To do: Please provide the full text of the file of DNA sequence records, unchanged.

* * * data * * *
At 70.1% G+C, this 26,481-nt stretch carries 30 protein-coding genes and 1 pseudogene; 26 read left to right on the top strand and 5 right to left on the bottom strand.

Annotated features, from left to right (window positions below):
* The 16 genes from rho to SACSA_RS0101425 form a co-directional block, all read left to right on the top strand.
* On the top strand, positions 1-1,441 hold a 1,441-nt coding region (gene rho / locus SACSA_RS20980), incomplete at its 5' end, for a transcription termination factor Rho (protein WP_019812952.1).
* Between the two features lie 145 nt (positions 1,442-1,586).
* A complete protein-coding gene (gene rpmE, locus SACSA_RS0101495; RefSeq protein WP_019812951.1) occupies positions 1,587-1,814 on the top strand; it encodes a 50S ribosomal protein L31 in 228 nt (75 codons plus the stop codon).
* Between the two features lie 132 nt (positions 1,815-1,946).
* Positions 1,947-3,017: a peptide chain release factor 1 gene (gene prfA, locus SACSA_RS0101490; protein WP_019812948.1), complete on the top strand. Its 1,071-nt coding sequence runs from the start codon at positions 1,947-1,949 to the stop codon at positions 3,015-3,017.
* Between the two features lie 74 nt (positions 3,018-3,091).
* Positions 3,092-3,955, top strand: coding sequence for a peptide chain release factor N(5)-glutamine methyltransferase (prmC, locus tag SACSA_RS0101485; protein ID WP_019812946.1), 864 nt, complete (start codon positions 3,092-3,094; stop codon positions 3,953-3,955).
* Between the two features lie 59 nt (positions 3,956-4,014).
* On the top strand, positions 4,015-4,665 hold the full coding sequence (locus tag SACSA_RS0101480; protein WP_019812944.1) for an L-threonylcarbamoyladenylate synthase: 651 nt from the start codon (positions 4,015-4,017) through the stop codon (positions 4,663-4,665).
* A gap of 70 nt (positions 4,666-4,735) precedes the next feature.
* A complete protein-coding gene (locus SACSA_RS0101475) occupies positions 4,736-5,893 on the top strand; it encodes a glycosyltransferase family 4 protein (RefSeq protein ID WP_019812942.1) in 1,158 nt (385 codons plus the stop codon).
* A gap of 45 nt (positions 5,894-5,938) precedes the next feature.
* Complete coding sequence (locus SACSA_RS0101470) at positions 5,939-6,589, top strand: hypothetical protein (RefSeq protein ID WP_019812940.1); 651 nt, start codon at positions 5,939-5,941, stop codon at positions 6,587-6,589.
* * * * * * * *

At 70.1% G+C, this 26,481-nt stretch carries 30 protein-coding genes and 1 pseudogene; 26 read left to right on the top strand and 5 right to left on the bottom strand.

Annotated features, from left to right (window positions below):
* The 16 genes from rho to SACSA_RS0101425 form a co-directional block, all read left to right on the top strand.
* On the top strand, positions 1-1,441 hold a 1,441-nt coding region (gene rho / locus SACSA_RS20980), incomplete at its 5' end, for a transcription termination factor Rho (protein WP_019812952.1).
* Between the two features lie 145 nt (positions 1,442-1,586).
* A complete protein-coding gene (gene rpmE, locus SACSA_RS0101495; RefSeq protein WP_019812951.1) occupies positions 1,587-1,814 on the top strand; it encodes a 50S ribosomal protein L31 in 228 nt (75 codons plus the stop codon).
* Between the two features lie 132 nt (positions 1,815-1,946).
* Positions 1,947-3,017: a peptide chain release factor 1 gene (gene prfA, locus SACSA_RS0101490; protein WP_019812948.1), complete on the top strand. Its 1,071-nt coding sequence runs from the start codon at positions 1,947-1,949 to the stop codon at positions 3,015-3,017.
* Between the two features lie 74 nt (positions 3,018-3,091).
* Positions 3,092-3,955, top strand: coding sequence for a peptide chain release factor N(5)-glutamine methyltransferase (prmC, locus tag SACSA_RS0101485; protein ID WP_019812946.1), 864 nt, complete (start codon positions 3,092-3,094; stop codon positions 3,953-3,955).
* Between the two features lie 59 nt (positions 3,956-4,014).
* On the top strand, positions 4,015-4,665 hold the full coding sequence (locus tag SACSA_RS0101480; protein WP_019812944.1) for an L-threonylcarbamoyladenylate synthase: 651 nt from the start codon (positions 4,015-4,017) through the stop codon (positions 4,663-4,665).
* A gap of 70 nt (positions 4,666-4,735) precedes the next feature.
* A complete protein-coding gene (locus SACSA_RS0101475) occupies positions 4,736-5,893 on the top strand; it encodes a glycosyltransferase family 4 protein (RefSeq protein ID WP_019812942.1) in 1,158 nt (385 codons plus the stop codon).
* A gap of 45 nt (positions 5,894-5,938) precedes the next feature.
* Complete coding sequence (locus SACSA_RS0101470) at positions 5,939-6,589, top strand: hypothetical protein (RefSeq protein ID WP_019812940.1); 651 nt, start codon at positions 5,939-5,941, stop codon at positions 6,587-6,589.